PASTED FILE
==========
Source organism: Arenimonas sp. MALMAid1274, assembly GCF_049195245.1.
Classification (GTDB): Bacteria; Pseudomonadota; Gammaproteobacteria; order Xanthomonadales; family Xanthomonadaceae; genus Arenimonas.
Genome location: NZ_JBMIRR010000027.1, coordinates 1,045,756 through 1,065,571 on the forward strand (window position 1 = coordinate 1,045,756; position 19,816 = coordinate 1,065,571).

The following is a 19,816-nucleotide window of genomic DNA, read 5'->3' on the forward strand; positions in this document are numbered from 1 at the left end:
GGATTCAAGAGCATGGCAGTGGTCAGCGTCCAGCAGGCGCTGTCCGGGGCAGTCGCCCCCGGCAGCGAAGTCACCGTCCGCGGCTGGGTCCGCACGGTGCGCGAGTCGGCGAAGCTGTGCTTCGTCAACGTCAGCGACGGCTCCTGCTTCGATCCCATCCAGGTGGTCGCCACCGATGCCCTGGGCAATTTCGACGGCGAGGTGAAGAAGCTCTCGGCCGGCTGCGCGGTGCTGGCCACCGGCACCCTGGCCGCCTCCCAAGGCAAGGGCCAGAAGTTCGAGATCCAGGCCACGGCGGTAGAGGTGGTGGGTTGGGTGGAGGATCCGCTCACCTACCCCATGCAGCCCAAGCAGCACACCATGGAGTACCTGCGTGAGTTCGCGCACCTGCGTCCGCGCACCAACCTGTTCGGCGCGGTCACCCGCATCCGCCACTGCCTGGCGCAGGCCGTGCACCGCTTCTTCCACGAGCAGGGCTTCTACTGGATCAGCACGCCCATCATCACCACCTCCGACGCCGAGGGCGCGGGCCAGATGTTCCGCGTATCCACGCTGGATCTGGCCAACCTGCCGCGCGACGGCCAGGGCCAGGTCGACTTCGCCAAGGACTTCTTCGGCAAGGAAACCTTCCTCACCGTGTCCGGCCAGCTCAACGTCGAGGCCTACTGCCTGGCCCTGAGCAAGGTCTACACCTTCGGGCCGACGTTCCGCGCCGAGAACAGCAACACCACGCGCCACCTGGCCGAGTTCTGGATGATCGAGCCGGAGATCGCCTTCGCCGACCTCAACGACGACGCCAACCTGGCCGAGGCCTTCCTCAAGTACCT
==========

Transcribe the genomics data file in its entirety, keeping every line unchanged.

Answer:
Source organism: Arenimonas sp. MALMAid1274, assembly GCF_049195245.1.
Classification (GTDB): Bacteria; Pseudomonadota; Gammaproteobacteria; order Xanthomonadales; family Xanthomonadaceae; genus Arenimonas.
Genome location: NZ_JBMIRR010000027.1, coordinates 1,045,756 through 1,065,571 on the forward strand (window position 1 = coordinate 1,045,756; position 19,816 = coordinate 1,065,571).

The following is a 19,816-nucleotide window of genomic DNA, read 5'->3' on the forward strand; positions in this document are numbered from 1 at the left end:
GGATTCAAGAGCATGGCAGTGGTCAGCGTCCAGCAGGCGCTGTCCGGGGCAGTCGCCCCCGGCAGCGAAGTCACCGTCCGCGGCTGGGTCCGCACGGTGCGCGAGTCGGCGAAGCTGTGCTTCGTCAACGTCAGCGACGGCTCCTGCTTCGATCCCATCCAGGTGGTCGCCACCGATGCCCTGGGCAATTTCGACGGCGAGGTGAAGAAGCTCTCGGCCGGCTGCGCGGTGCTGGCCACCGGCACCCTGGCCGCCTCCCAAGGCAAGGGCCAGAAGTTCGAGATCCAGGCCACGGCGGTAGAGGTGGTGGGTTGGGTGGAGGATCCGCTCACCTACCCCATGCAGCCCAAGCAGCACACCATGGAGTACCTGCGTGAGTTCGCGCACCTGCGTCCGCGCACCAACCTGTTCGGCGCGGTCACCCGCATCCGCCACTGCCTGGCGCAGGCCGTGCACCGCTTCTTCCACGAGCAGGGCTTCTACTGGATCAGCACGCCCATCATCACCACCTCCGACGCCGAGGGCGCGGGCCAGATGTTCCGCGTATCCACGCTGGATCTGGCCAACCTGCCGCGCGACGGCCAGGGCCAGGTCGACTTCGCCAAGGACTTCTTCGGCAAGGAAACCTTCCTCACCGTGTCCGGCCAGCTCAACGTCGAGGCCTACTGCCTGGCCCTGAGCAAGGTCTACACCTTCGGGCCGACGTTCCGCGCCGAGAACAGCAACACCACGCGCCACCTGGCCGAGTTCTGGATGATCGAGCCGGAGATCGCCTTCGCCGACCTCAACGACGACGCCAACCTGGCCGAGGCCTTCCTCAAGTACCT